Autism Breakthroughs

"While research is focused on identifying specific mechanisms underlying autism, families are searching for an understanding of the disorder that will enable them to manage their child and to develop a strategy to optimize their child’s potential"
~ Dr Stephen W. Porges


This journal examines breakthroughs in autism therapy.

Thursday
May042017

Student discovers how to resolve sociability in autism

A high school student recently completed a study on biofeedback techniques and autism with outstanding results. After just 18 sessions his adolescent autistic subject showed significant improvement in self-reported calm and lowered heart rate.

The results of the ATEC (Autism Treatment Evaluation Checklist) showed strong improvement in sensory and cognitive awareness and a ‘dramatic improvement in sociability’.

This study leads the way to the future in autism treatment. We are beginning to see the connection between the body and autism and studies are now showing a correlation between high resting heart rate and symptoms of autism like anxiety and low sociability.

The work of Dr. Stephen Porges and his Polyvagal Theory has contributed significantly to the shift in emphasis to autism and high alert body states.

Previously autism has been thought to be solely a brain deficit and treatments were based on the assumption that there was no potential for progress, that people with autism just needed heavy handed lessons in behavioural skills.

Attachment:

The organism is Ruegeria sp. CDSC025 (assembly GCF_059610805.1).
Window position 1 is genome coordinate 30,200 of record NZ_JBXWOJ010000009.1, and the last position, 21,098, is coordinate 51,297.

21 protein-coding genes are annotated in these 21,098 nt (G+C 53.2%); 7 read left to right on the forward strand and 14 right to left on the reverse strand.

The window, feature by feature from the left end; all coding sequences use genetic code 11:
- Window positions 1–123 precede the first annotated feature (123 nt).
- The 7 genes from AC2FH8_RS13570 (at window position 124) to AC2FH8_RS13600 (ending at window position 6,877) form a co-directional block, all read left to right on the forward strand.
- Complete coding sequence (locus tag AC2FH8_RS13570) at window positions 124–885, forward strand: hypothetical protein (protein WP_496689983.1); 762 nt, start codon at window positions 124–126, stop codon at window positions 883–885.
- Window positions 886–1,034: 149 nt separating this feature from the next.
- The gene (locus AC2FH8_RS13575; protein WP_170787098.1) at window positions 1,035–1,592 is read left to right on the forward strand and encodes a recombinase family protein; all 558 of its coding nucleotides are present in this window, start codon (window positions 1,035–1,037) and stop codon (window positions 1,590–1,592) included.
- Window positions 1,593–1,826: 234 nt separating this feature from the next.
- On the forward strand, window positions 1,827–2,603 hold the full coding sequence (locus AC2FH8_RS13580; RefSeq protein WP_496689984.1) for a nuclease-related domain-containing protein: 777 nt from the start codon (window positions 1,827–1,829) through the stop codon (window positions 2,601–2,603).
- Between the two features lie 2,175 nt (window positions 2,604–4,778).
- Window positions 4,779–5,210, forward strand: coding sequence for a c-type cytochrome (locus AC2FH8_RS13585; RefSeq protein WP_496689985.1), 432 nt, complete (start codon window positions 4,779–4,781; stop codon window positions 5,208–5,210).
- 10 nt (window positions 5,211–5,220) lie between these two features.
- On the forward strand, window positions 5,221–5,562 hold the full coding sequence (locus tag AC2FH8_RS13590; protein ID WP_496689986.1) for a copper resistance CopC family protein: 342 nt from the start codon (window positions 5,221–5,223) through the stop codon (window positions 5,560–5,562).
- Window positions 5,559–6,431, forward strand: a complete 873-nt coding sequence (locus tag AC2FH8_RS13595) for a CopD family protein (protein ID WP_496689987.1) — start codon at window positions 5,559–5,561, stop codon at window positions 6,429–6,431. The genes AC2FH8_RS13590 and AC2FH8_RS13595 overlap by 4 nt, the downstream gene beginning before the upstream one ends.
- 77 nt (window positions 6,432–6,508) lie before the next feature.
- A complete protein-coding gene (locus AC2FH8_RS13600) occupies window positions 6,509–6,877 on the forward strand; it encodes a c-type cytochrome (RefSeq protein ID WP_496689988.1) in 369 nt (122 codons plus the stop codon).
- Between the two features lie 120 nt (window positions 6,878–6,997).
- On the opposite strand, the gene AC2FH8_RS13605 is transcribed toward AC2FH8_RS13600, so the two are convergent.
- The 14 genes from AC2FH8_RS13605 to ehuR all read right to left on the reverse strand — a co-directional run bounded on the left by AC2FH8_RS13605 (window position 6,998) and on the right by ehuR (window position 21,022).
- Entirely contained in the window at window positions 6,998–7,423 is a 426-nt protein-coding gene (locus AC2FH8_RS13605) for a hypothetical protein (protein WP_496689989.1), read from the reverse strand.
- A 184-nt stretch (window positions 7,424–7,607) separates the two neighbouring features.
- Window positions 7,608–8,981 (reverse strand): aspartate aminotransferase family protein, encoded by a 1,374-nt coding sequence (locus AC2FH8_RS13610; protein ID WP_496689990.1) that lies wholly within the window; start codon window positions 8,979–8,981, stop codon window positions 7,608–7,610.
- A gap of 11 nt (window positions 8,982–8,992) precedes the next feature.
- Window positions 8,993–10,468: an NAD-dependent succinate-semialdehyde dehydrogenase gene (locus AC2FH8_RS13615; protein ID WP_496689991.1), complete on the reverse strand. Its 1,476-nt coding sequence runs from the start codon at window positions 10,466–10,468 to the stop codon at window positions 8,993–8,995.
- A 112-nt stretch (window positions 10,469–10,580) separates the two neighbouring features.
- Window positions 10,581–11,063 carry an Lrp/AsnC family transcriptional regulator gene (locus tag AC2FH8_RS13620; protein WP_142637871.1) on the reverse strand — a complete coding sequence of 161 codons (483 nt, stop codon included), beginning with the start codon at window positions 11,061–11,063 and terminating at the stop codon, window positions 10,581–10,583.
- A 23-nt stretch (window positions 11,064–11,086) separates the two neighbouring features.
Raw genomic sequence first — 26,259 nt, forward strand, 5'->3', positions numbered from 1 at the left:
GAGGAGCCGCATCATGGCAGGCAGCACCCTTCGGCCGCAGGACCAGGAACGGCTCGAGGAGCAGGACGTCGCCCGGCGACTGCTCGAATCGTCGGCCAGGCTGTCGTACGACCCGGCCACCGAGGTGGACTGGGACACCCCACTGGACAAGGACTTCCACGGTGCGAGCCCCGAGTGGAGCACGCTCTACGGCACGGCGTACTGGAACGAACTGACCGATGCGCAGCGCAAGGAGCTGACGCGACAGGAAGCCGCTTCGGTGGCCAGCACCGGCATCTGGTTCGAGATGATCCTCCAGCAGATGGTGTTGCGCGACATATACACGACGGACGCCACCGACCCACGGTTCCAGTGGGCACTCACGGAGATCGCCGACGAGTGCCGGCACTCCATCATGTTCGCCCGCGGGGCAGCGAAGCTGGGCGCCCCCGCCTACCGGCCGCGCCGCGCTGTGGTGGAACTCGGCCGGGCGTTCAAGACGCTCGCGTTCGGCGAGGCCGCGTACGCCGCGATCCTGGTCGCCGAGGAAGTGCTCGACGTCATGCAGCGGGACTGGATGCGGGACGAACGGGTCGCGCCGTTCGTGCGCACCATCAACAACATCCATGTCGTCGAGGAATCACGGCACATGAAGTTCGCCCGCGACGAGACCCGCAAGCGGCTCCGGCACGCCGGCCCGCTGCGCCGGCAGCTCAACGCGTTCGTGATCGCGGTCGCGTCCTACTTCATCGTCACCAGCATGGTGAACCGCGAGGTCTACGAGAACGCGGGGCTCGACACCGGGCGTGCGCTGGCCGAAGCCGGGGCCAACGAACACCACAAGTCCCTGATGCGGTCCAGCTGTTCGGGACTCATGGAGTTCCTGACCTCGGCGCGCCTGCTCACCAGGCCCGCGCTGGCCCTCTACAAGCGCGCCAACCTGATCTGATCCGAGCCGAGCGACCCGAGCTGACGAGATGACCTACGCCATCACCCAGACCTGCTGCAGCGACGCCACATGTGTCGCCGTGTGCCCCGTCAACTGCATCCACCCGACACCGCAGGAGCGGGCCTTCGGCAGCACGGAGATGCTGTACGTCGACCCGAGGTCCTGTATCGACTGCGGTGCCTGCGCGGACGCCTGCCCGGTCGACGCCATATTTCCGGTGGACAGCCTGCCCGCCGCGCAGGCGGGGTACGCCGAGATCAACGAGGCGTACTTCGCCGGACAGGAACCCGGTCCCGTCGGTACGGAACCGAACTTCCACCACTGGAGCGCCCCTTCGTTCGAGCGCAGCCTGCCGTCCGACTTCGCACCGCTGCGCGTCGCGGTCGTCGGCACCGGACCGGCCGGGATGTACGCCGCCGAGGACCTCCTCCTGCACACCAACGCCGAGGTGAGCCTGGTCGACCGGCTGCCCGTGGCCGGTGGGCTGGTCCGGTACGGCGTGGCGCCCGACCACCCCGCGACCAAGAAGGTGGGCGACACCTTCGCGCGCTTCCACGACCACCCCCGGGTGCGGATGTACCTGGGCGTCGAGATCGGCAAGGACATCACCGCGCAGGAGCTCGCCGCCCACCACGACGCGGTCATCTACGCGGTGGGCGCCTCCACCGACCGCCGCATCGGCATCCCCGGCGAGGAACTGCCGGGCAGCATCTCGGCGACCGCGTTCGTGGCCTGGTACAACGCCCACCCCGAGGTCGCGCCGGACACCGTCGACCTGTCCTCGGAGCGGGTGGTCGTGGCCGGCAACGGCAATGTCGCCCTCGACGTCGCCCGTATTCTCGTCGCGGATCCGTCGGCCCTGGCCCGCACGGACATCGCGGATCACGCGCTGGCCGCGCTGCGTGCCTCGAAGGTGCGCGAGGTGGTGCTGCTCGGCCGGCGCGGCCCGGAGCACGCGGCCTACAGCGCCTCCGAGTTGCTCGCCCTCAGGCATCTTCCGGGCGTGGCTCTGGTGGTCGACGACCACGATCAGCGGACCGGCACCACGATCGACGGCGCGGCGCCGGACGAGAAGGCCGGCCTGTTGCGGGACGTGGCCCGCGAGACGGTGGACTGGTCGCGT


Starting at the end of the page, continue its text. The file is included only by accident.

With this new assumption, the doors have opened up to the potential for people with autism to live a much brighter, much less physically debilitating life.

Like the above study, the ART program designed by Holly Bridges works to redefine (reframe) what it means to have autism. It works to progressively teach the student techniques to calm, self-soothe and reconnect the mind and body.

When this happens the social, emotional, cognitive and sensory awareness capacity of the individual improves significantly and spontaneously. See the many examples here.

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Berger M. J. (2007) The efficacy of selected biofeedback techniques in mitigating symptoms associated with autism spectrum disorder. Biofeedback. 35 pp. 62-68.

http://connection.ebscohost.com/c/articles/26393328
https://www.ncbi.nlm.nih.gov/pubmed/23248075
https://www.ncbi.nlm.nih.gov/pubmed/26341093
https://www.ncbi.nlm.nih.gov/pubmed/27491489